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Languages in Star Wars

The fictional universe of Star Wars is a multilingual one, in which it is common to have either a passive or active understanding of multiple languages.

Table of contents
1 Humans and Humanoids
2 Droids and computers
3 Aliens
4 Writing
5 Language building

Humans and Humanoids

The language spoken most often by the human characters and by some non-humans is called Basic in novels and other supplementary materials (no relation to C. K. Ogden's Basic English or to the BASIC programming language), though this name is never mentioned in the films. This language is represented as English speech in the films, and is accordingly translated in versions of the films that are dubbed into other languages. Other fictional languages are left as is, sometimes with subtitles for the benefit of the audience.

In the films, Imperial officers usually speak with upper-class British accents, while Rebels have American accents.

Many interspecies conversations in the Star Wars universe are passively bilingual; that is, the humans speak Basic, while the non-humans speak their own or a regional language. Another language common on the planet Tatooine is Huttese, spoken by both non-human (Jabba the Hutt, Watto, Sebulba and others) and some human characters (particularly Anakin Skywalker in The Phantom Menace).

It's worth noting that languages in the Star Wars universe are not always tied to specific species, just as in the real world languages are not always tied to specific nations or races, but can become the native language of a population of a different species. The Gungans of Naboo for instance speak a dialect of the human's Basic, and the Ewoks of the forest moon of Endor speak a "primitive dialect" of one of the six million other forms of communication that C-3PO is familiar with.

Droids and computers

Droids (robots) and computers in Star Wars may use the natural languages that surround them, usually Basic, or special machine languages. Protocol droids such as C-3PO are "fluent in over six million forms of communication" and are often employed as translators. Astromech droids such as R2-D2 are able to understand commands in Basic and perhaps other languages, but can only communicate through a language of beeps and whistles.


Wookiees such as Chewbacca are physically unable to speak Basic; their native language of roars and growls is extremely hard for humans to speak, but Han Solo does know how to speak it. In one of the novels, Leia Organa-Solo encounters a Wookiee with a speech impediment which conveniently renders him able to speak Basic.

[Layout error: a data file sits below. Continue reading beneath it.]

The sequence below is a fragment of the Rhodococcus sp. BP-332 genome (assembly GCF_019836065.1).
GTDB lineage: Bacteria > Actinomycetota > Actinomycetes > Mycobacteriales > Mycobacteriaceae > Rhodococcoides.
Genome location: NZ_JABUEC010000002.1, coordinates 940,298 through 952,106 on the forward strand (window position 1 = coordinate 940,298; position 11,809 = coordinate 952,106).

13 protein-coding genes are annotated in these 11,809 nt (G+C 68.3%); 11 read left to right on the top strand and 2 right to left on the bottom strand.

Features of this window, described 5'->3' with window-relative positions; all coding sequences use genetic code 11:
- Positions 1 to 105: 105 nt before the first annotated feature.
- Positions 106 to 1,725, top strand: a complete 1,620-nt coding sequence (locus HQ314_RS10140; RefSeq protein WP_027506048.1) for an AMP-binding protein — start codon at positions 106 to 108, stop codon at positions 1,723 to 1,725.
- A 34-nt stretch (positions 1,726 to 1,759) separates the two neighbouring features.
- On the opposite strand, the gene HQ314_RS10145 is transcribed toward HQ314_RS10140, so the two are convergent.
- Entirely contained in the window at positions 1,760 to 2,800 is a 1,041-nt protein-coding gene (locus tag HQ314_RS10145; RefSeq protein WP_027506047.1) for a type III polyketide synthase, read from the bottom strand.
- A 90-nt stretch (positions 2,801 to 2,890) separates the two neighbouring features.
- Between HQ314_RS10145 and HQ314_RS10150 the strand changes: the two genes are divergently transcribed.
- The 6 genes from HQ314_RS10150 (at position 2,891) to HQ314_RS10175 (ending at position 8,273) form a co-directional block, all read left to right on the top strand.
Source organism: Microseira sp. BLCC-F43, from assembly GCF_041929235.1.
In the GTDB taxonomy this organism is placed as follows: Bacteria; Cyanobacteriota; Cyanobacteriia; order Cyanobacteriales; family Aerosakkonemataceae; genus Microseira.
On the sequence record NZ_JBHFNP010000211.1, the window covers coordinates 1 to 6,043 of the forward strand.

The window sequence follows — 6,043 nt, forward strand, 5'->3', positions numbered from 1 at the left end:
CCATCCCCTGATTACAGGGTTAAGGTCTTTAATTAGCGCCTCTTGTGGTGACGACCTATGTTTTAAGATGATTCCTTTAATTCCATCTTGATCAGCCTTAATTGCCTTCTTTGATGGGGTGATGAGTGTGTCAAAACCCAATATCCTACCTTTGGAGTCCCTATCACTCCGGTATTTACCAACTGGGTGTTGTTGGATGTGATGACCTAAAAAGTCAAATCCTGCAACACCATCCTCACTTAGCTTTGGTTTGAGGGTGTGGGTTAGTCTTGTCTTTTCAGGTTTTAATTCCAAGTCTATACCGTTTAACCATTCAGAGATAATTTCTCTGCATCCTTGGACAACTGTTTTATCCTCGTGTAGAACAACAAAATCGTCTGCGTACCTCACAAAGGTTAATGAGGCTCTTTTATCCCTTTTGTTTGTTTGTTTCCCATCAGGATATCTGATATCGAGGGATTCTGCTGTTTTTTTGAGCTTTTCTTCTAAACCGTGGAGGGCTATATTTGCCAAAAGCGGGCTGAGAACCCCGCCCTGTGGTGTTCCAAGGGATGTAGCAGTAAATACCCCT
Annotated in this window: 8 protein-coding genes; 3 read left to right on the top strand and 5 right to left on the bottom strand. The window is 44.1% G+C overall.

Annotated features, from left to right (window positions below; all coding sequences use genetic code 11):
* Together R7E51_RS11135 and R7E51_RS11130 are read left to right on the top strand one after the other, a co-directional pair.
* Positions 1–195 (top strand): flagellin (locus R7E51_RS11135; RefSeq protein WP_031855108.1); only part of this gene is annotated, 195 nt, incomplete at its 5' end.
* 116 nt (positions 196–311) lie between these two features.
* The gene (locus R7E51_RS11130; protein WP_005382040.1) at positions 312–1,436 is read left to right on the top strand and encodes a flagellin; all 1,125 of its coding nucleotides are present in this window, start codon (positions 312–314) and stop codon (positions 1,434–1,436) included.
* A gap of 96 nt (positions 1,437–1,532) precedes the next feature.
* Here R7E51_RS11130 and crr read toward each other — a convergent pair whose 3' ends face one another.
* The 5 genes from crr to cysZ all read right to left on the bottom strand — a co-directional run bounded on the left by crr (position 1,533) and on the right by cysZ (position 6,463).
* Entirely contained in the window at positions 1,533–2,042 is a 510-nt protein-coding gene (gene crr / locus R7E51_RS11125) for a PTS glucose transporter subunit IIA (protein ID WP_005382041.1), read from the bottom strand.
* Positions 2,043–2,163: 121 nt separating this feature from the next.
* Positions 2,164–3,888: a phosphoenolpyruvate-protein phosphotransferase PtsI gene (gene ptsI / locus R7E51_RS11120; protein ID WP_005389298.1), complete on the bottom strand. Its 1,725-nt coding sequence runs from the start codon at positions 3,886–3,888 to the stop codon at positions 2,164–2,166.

There is relatively little writing in the Star Wars universe; most telecommunication is by audio or audio/visual transmission. Where there is writing, such as on display screens in vehicles or occasionally on the side of a building, it is often unclear how the writing relates to the languages being used.

Arabic numerals do appear throughout the films, mainly on computer displays counting down time or distance. At least one instance of written English crops up in A New Hope ("POWER - TRACTOR BEAM 12 (SEC. N6)"), but this appears to be an anomaly; text in the other films is either illegible, offscreen, or in a fictional script.

In the novel The Truce at Bakura, the Ssi-ruuk speak some sort of tonal language which involves whistles. A human prisoner devises an orthography for this language, combining musical notation with phonetic characters; however no details are shown in the book.

Language building

The languages of some fictional worlds have been worked out in great detail, with grammatical rules and large vocabularies, such as J. R. R. Tolkien's Elvish languages and the Klingon language of Star Trek. The languages of Star Wars, in contrast, are not systematically worked out. The Wookiee growls and the beeps of the astromechs mainly carry emotional indicators for the audience via intonation, and Huttese is mainly a jumble of words taken from numerous real human languages. An exception is the language spoken by the character Greedo in conversation with Han Solo in the cantina scene: this is actually the real, human language: Quechua

Still, a language guide to the most common Star Wars languages such as Huttese and Bocce exists: The Intergalactic Language and Travel Guide, which collects much of the data given in the books and movies surrounding the saga.

A standard written text called Aurabesh is occasionally used in the movies, and in electronic and board games such as Monopoly Star Wars.